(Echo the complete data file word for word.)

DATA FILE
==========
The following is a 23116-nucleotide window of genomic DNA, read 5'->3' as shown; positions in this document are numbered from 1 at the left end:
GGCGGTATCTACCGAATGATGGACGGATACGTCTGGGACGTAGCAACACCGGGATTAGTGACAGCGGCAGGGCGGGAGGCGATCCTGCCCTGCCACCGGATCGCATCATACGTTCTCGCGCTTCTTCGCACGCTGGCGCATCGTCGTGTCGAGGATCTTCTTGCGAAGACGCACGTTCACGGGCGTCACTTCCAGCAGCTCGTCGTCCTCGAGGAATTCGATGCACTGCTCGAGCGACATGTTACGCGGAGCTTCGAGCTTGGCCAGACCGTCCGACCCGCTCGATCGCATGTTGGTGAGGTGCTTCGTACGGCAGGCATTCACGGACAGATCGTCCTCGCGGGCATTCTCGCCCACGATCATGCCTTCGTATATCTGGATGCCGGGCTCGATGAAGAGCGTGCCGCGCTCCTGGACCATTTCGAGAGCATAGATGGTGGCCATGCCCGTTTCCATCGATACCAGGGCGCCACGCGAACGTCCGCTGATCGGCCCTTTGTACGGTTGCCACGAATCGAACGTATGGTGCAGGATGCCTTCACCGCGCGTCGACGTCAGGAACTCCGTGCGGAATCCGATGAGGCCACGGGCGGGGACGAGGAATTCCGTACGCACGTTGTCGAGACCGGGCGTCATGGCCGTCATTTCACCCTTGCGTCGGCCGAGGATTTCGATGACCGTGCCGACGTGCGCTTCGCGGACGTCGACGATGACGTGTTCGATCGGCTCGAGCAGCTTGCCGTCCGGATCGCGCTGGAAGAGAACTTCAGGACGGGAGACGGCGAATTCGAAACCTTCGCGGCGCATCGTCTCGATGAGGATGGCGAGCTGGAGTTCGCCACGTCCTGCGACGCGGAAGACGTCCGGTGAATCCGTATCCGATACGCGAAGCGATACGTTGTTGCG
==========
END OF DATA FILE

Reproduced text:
The following is a 23116-nucleotide window of genomic DNA, read 5'->3' as shown; positions in this document are numbered from 1 at the left end:
GGCGGTATCTACCGAATGATGGACGGATACGTCTGGGACGTAGCAACACCGGGATTAGTGACAGCGGCAGGGCGGGAGGCGATCCTGCCCTGCCACCGGATCGCATCATACGTTCTCGCGCTTCTTCGCACGCTGGCGCATCGTCGTGTCGAGGATCTTCTTGCGAAGACGCACGTTCACGGGCGTCACTTCCAGCAGCTCGTCGTCCTCGAGGAATTCGATGCACTGCTCGAGCGACATGTTACGCGGAGCTTCGAGCTTGGCCAGACCGTCCGACCCGCTCGATCGCATGTTGGTGAGGTGCTTCGTACGGCAGGCATTCACGGACAGATCGTCCTCGCGGGCATTCTCGCCCACGATCATGCCTTCGTATATCTGGATGCCGGGCTCGATGAAGAGCGTGCCGCGCTCCTGGACCATTTCGAGAGCATAGATGGTGGCCATGCCCGTTTCCATCGATACCAGGGCGCCACGCGAACGTCCGCTGATCGGCCCTTTGTACGGTTGCCACGAATCGAACGTATGGTGCAGGATGCCTTCACCGCGCGTCGACGTCAGGAACTCCGTGCGGAATCCGATGAGGCCACGGGCGGGGACGAGGAATTCCGTACGCACGTTGTCGAGACCGGGCGTCATGGCCGTCATTTCACCCTTGCGTCGGCCGAGGATTTCGATGACCGTGCCGACGTGCGCTTCGCGGACGTCGACGATGACGTGTTCGATCGGCTCGAGCAGCTTGCCGTCCGGATCGCGCTGGAAGAGAACTTCAGGACGGGAGACGGCGAATTCGAAACCTTCGCGGCGCATCGTCTCGATGAGGATGGCGAGCTGGAGTTCGCCACGTCCTGCGACGCGGAAGACGTCCGGTGAATCCGTATCCGATACGCGAAGCGATACGTTGTTGCG